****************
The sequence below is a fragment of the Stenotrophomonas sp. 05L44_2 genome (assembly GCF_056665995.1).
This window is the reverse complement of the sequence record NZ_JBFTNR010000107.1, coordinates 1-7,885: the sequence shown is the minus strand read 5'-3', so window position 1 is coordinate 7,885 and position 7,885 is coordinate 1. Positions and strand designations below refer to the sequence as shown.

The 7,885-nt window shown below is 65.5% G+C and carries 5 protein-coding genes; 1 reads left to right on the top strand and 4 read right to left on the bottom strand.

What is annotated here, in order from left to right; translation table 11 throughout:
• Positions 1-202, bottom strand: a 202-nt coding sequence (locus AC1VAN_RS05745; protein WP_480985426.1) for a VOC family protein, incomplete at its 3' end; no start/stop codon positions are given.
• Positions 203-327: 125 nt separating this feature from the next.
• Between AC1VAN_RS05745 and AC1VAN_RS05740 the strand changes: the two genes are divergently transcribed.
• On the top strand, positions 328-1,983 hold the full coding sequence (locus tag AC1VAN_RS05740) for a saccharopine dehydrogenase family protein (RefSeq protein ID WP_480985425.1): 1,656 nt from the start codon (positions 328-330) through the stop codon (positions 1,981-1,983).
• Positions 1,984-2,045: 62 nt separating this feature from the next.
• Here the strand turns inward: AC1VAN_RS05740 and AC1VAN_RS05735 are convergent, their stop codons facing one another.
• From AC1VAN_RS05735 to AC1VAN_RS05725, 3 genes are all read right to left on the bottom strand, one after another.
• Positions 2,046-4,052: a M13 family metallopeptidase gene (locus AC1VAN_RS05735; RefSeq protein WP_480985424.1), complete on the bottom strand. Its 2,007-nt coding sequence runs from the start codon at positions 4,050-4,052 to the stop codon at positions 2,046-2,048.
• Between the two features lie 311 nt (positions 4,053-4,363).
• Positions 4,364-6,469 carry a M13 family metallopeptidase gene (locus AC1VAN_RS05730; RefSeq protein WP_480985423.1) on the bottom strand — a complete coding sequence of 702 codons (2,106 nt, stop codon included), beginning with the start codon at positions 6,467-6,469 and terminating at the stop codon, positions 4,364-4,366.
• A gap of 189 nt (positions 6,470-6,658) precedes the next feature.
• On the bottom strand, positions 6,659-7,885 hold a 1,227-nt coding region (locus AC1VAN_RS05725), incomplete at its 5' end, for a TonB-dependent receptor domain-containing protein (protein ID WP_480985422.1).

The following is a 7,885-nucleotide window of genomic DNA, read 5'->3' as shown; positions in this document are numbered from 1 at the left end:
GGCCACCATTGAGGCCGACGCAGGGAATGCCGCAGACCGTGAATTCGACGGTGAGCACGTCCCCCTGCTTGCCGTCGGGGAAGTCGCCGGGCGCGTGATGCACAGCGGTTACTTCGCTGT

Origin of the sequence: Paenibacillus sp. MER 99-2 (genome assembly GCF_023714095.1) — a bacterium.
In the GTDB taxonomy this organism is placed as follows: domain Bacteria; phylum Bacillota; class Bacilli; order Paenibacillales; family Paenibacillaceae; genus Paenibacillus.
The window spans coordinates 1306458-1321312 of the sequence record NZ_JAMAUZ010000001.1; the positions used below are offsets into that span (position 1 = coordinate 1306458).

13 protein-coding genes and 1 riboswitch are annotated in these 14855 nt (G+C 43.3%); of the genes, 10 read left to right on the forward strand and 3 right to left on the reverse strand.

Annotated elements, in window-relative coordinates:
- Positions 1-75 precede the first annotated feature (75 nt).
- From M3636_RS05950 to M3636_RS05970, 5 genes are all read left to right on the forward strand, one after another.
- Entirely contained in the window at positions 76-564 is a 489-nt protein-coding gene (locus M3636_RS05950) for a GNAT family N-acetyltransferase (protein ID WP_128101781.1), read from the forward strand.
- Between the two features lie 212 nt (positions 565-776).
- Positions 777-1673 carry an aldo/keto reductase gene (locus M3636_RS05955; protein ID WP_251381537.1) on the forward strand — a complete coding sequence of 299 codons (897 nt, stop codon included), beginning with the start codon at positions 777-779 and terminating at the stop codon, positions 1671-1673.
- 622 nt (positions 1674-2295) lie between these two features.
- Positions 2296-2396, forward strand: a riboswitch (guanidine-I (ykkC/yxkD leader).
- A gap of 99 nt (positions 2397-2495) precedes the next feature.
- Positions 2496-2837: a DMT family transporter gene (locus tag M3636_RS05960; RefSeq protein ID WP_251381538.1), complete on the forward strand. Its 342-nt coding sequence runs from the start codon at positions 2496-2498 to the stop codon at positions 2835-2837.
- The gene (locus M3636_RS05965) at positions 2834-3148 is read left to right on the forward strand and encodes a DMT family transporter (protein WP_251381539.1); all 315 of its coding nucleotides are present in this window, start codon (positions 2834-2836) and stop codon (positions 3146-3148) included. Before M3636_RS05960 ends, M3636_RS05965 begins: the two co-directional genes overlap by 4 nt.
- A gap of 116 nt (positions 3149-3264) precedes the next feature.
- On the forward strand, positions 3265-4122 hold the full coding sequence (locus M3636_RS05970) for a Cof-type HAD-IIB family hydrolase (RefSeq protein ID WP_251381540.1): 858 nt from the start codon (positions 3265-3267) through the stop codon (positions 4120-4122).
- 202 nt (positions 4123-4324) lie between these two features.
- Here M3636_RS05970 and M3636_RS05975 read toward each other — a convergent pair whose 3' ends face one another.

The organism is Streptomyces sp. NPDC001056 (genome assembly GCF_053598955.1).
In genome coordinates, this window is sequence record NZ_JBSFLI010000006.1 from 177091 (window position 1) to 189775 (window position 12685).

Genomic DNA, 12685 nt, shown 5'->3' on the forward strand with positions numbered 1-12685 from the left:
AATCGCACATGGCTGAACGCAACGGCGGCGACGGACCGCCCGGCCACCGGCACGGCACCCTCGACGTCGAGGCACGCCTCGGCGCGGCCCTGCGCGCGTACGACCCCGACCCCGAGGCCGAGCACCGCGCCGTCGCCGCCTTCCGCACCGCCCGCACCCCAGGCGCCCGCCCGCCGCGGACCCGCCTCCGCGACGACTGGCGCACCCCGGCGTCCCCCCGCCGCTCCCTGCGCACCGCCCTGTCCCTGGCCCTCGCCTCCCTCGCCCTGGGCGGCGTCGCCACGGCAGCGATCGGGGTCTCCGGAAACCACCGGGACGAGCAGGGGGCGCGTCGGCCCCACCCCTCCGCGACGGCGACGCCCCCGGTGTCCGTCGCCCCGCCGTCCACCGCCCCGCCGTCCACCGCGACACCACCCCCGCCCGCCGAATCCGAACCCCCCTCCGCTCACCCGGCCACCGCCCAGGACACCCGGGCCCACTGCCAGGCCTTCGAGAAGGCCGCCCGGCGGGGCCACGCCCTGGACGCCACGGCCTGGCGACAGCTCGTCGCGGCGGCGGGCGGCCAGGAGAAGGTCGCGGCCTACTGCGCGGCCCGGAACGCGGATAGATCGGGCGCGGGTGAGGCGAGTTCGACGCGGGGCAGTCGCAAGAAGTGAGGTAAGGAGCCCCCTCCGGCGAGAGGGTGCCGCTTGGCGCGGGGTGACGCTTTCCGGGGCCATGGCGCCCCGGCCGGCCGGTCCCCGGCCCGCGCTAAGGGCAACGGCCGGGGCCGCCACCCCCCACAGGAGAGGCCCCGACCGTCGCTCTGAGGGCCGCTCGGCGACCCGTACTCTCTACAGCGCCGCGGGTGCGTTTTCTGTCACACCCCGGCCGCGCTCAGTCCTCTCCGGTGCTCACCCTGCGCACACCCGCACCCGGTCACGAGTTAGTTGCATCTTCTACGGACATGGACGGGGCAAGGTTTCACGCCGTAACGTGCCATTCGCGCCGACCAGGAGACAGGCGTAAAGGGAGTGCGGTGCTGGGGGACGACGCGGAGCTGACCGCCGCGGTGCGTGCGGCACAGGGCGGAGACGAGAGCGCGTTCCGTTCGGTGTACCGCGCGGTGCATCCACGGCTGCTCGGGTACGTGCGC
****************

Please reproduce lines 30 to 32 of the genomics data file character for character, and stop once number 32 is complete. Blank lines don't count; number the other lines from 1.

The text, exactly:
- Positions 2296-2396, forward strand: a riboswitch (guanidine-I (ykkC/yxkD leader).
- A gap of 99 nt (positions 2397-2495) precedes the next feature.
- Positions 2496-2837: a DMT family transporter gene (locus tag M3636_RS05960; RefSeq protein ID WP_251381538.1), complete on the forward strand. Its 342-nt coding sequence runs from the start codon at positions 2496-2498 to the stop codon at positions 2835-2837.